The method will involve observing two EFL writing classes in Taiwan for a period of more than one year. The idea behind observing the two classes is to have one class taught by a Native English speaker with the other one being taught by a Taiwanese teacher. The Native English teacher will not be using code-switching while the Taiwanese teacher will employ code-switching at some instances when teaching. After making the observations, a comparison between the essays produced by students from both classes will be made to note any differences. This will determine whether code-switching actually affects the EFL learners’ competency in both spoken and written English.

Data Collection

In order to provide this proposed research project with empirical evidence, the study will gather and collect a series of primary data forms. Firstly, this research project will incorporate researcher observation of two EFL classrooms in Taiwan in a secondary environment in which an EFL writing program is taught. This method is a credible data collection method that will provide the researcher with first hand information. By observing the learners during teaching sessions, the researcher will be able to identify some of the most important aspects that constitute the bulk of the study. Secondly, this research project will incorporate a longitudinal writing assessment test delivered at the start of the project and then again at the close of the research project.

Validity of the Data

Data validity is one of the most important aspects of any study. This is because if the data is invalid in any way, then the rationale of carrying out the research is destroyed (White, 200). The data that will be collected must accurately reflect the information that it is supposed to be measuring. Since the researcher undertakes the researcher observation, there is a clear path of evidence between what the researcher intends to observe and record and what he actually observes and records. In terms of the assessment test, the researcher must rely on the adequate proctoring of the assessment test by the EFL instructor that is participating in the research study, in order to ensure that the results accurately reflect the students’ English writing competency levels. In order to ensure this ability to proctor the assessment tests, the instructor will be briefed by the researcher on how to deliver, collect and prepare the EFL students for the assessment process.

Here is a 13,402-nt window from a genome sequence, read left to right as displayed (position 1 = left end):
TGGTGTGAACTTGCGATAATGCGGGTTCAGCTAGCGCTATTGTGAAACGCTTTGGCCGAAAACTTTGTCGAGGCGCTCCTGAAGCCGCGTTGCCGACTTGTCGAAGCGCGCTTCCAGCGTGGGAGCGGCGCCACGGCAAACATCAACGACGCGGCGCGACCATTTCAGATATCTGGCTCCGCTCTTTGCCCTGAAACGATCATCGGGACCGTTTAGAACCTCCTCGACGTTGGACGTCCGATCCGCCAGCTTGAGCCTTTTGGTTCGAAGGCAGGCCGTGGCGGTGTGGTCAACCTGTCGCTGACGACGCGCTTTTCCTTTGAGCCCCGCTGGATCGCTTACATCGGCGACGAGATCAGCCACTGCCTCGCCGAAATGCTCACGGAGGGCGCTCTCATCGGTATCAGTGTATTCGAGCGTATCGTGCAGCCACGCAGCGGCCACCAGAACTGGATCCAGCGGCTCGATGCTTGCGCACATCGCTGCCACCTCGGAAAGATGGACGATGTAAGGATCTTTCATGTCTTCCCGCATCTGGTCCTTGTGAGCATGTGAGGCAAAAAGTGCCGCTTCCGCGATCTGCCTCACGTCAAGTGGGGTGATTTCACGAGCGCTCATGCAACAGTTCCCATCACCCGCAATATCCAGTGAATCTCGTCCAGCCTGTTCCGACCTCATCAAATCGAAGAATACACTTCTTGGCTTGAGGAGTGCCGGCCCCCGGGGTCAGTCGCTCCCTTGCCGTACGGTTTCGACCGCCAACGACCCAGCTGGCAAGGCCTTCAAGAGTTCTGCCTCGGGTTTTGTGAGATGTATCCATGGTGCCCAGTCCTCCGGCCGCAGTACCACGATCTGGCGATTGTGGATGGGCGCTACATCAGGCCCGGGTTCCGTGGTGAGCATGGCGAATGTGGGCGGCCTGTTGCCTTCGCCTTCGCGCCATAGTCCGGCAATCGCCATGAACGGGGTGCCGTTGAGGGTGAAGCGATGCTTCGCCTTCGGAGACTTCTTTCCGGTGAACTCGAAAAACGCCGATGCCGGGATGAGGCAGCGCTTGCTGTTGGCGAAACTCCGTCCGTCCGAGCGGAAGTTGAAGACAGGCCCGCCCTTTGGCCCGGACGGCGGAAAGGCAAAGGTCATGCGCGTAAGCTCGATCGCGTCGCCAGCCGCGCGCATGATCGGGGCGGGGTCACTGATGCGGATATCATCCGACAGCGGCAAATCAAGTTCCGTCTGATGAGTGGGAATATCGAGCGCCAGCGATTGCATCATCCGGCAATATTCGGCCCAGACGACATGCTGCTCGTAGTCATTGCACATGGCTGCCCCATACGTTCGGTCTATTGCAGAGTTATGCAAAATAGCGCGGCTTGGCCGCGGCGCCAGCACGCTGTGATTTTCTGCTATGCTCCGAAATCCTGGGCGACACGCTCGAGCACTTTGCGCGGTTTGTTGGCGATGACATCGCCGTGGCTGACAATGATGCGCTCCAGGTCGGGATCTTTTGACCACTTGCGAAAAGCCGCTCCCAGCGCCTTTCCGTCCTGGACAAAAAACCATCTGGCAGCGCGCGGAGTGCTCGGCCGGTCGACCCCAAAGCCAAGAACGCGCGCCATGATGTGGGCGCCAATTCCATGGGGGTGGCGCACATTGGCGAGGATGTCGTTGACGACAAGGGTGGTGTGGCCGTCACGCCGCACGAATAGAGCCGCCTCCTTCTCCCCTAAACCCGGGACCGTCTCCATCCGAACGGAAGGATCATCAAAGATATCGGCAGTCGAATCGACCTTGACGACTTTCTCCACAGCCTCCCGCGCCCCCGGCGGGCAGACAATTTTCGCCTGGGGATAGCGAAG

Reliability of the Data

Reliability is an important part of the research process when talking about primary data. That is, reliability is the quality of primary data that describes its consistency over time wherein the research method should consistently produce similar outcomes (Creswell, 2006). A reliable data source has the capacity to yield the same results in successive data collection instances. However, if data sources exhibit considerable disparities over time then their reliability is not satisfactory. Although there is the expectation of iterative outcomes that change over time within the action research process, the data produced from writing assessment tests should result in consistently similar data although the scores themselves are expected to shift according to the action research process.

Reference List

Armstrong F. & Moore M. (2004). Action Research for Inclusive Education: Changing Places, Changing Practice, Changing Minds. New York: Routledge Falmer.

Blom, J. & Gumperz, J. (1972). Social Meaning in Linguistic Structure: Code-Switching in Norway. New York: Holt, Rinehart and Winston.

Creswell, J. (2007). Qualitative inquiry & research design: Choosing among five approaches. New York: Sage Publications.

Du, L. (2010). Initial Bilingual Development: One Language or Two? Asian Social Science, 06(5), pp.132-139.

Hackley, C. (2003). Doing Research Organizational in Marketing, Management and Consumer Research. New York: Routledge.

Kubler, C. (1988). Code switching between Taiwanese and Mandarin in Taiwan. Taipei: Crane Publishing, Ltd.

Romaine, S. (1989). Bilingualism. Oxford: Blackwell Publishing.

White, L. (2003). Second Language Acquisition and Universal Grammar. Cambridge, England: Cambridge University Press.

Xu, Q. (2010). To Switch or not to Switch: Examine the Code-Switching Practices of Teachers of Non-English Majors. Canadian Social Science, 06(4), pp.109-113.